The Adherence Support Coalition to End TB (ASCENT) project is conducting cluster-randomised trials (CRTs) in five countries with varied epidemiology of TB and HIV, to evaluate the effectiveness of DATs with differentiated care in improving treatment outcomes [12, 13]. In this context, understanding engagement with the DAT with respect to individual-level and facility-level factors is of interest in order to understand intervention delivery. Furthermore, in resource limited settings, identifying factors that contribute to poor engagement with DAT could facilitate optimal implementation of adherence interventions and promote patient-centred differentiated care to improve TB treatment adherence. Hence, good engagement with the DAT is important for showing potential effectiveness of these interventions.
Ethiopia is among the 30 high TB burden countries in the world with an estimated TB incidence rate of 143 per 100,000 population and mortality rate of 18 per 100,000 population . Studies from Ethiopia have variable and inconsistent findings regarding non-adherence to treatment for tuberculosis ranging between 9 and 36% [5, 10, 15, 16]. Early detection of non-adherence as measured through poor engagement with the DAT and information on contributing factors are needed to understand how interventions, including smart pill boxes, can improve adherence through person-centred care.
This analysis examined the individual-factors associated with poor engagement with the DAT among adults with pulmonary drug-sensitive TB (DS-TB) using the smart pillbox participating in the ASCENT project in Ethiopia. Our findings will inform a pragmatic approach of measuring treatment adherence using smart pillbox to identify and support people with TB at risk of poor medication adherence.
The study area is in Addis Ababa city and Oromia region in Ethiopia. The ASCENT trial is a pragmatic three-arm cluster randomised trial (CRT), with health facility as the unit of randomisation. Facilities were randomised, in a ratio of 1:1:1, to either a DAT intervention (smart pillbox or medication labels) with daily monitoring of adherence and differentiated care, or standard of care. Adults (≥ 18 years) with pulmonary DS-TB initiating treatment in the health facilities participating in the trial were offered enrolment. Following informed consent, participants received the intervention allocated to the facility they enrolled from (Trial registration: PACTR202008776694999). Details of the trial design are described elsewhere . Those in the medication labels arm facilities who did not have access to a phone were offered a pillbox.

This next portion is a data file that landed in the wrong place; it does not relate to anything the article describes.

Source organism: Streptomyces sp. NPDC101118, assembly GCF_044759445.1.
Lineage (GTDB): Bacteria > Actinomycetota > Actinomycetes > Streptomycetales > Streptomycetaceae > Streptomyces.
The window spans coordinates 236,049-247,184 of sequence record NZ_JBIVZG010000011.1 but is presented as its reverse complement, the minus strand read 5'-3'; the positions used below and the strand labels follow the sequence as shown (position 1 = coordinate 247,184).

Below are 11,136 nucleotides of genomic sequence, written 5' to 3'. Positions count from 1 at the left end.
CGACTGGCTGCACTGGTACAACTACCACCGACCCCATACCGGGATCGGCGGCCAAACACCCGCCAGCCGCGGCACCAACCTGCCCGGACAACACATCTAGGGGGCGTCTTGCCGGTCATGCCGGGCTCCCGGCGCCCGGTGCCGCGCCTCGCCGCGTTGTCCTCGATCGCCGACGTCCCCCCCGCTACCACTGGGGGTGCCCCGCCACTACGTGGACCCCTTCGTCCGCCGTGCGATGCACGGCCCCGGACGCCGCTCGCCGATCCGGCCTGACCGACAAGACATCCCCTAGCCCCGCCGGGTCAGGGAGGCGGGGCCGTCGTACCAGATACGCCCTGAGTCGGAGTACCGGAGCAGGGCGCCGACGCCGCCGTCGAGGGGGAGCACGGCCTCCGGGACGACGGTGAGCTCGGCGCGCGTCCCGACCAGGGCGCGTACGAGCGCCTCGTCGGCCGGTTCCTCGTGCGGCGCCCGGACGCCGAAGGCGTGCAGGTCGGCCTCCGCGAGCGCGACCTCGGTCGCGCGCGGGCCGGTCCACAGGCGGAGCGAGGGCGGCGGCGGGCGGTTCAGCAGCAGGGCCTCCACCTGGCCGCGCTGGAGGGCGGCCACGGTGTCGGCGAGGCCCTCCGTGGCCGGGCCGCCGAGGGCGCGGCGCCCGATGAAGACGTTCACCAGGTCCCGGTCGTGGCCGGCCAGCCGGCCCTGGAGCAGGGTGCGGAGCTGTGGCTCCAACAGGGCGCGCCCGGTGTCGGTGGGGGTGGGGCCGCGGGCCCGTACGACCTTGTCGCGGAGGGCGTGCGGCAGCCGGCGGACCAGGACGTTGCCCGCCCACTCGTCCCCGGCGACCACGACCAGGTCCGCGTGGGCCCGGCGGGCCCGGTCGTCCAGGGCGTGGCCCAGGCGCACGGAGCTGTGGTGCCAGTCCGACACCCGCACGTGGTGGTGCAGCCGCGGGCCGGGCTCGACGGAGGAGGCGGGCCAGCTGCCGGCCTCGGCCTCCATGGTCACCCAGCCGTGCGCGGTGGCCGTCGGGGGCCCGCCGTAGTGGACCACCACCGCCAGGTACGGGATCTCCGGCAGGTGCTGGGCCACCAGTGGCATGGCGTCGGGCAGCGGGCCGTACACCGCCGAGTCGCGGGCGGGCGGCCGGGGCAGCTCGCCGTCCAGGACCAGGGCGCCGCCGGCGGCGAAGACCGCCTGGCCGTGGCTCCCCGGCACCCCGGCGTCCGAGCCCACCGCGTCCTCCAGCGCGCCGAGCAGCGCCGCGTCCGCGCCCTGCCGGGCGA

Participants using the smart pillbox, received the box with dosing instruction and anti-TB drugs were placed were inside. Based on the participants’ preference, the boxes were configured with an audio-visual alert to remind patients to take their medication at a pre-defined time. Each time participants opened the box to take their medication, their “daily dose” was automatically logged on to the Everwell Hub web-based platform (https://www.everwell.org) via a built-in mobile internet connection. For days where the box was not opened, the platform flagged a missed daily dose. This platform allowed TB care providers to access and evaluate real-time dosing data of each participant and offer differentiated care, including SMS reminders, phone calls and home visits, as appropriate.
The study population for this analysis was nested within an ongoing pragmatic CRT of smart pillbox and medications labels, and included adult patients, who started treatment for DS-TB between 1 December 2020 and 1 May 2022, initiating on the pillbox within 14 days of treatment start. Participants with completely missing baseline or dosing data were excluded, as were those switching to MDR-TB treatment, missing treatment outcomes, or whose diagnosis changed to not TB. Engagement with technology was based on digital logging of the box being opened, over the first 56 and 168 days of treatment, representing the intensive phase of treatment and full course of treatment for TB, respectively.